1. Kumitori (basically a hole in the ground that you squat over)
2. Suisen (a Western-style flush toilet with a seat)
3. Washlet (a computerised bidet toilet that squirts hot and cold water and air, and provides electronic sound effects)
Kaori Shoji, in an article for the Japan Times entitled The Showa Days: were they really that good?, interviews an 82 year-old lady, Tani-San:
"In those days, there were no such wondrous things as hybrid cars, disposable diapers and the Washlet (the automated toilet few Japanese seem able to live without)," she says. "Showa living was a lot of hard work, not to mention those inconvenient toilets!" Tani-san divides Showa into three distinct periods: the surrender, which made her weep with relief; the first day in the postwar, black market years when she was able to eat three meals consisting of ginshari (pure white rice, so rare during the immediate postwar years as to be compared with gin, or silver), and when the family toilet was converted from kumitori (cesspit-style) to suisen (flush)."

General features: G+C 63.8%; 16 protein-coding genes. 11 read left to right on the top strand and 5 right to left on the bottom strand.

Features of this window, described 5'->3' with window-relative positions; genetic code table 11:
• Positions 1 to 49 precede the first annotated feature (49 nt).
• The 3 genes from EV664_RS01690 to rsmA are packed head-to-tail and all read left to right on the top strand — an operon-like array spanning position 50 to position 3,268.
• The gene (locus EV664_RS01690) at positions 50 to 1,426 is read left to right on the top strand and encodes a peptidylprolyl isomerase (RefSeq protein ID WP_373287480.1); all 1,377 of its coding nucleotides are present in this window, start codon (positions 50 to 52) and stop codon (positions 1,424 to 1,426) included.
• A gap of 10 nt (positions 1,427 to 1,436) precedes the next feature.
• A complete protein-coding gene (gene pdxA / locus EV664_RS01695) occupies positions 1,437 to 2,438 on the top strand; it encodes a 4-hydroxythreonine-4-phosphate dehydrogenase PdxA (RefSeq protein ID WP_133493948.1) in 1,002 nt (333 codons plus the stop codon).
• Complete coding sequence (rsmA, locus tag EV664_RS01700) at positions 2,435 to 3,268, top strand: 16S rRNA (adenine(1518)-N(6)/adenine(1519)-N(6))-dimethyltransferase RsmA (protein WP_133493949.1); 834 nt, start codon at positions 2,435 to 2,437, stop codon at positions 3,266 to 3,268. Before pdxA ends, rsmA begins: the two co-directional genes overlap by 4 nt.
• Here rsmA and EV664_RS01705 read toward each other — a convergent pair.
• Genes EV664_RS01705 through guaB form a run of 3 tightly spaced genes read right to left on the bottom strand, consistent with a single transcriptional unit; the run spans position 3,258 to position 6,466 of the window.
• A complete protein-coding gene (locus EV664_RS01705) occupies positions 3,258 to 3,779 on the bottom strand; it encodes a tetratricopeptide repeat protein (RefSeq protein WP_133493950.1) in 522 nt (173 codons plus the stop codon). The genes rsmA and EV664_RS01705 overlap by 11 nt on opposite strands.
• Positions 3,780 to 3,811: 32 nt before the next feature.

It was only in 1977 that suisen toilets overtook sales of kumitori toilets in Japan, according to Wikipedia. A mere three years later, in 1980, the advanced washlet was launched. Sales of the high-tech toilet really began to take off from 1985 onwards. "As of 2002," says Wikipedia, "almost half of all private homes in Japan have such a toilet, exceeding the number of households with a personal computer. While the toilet looks like a western style toilet at first glance, there are a number of additional features, such as blow dryer, seat heating, massage options, water jet adjustments, automatic lid opening, flushing after use, wireless control panels, heating and air conditioning for the room, et cetera, included either as part of the toilet or in the seat. These features can be accessed by a control panel that is either attached to one side of the seat or on a wall nearby, often transmitting the commands wirelessly to the toilet seat. The most basic feature is the integrated bidet, a nozzle the size of a pencil that comes out from underneath the toilet seat and squirts water. It has two settings: one for the anus and one for the vulva. The former is called posterior wash, general use, or family cleaning, and the latter is known as feminine cleaning or feminine wash." (Wow, a toilet that knows that different genders have different genitals! How... sexist!)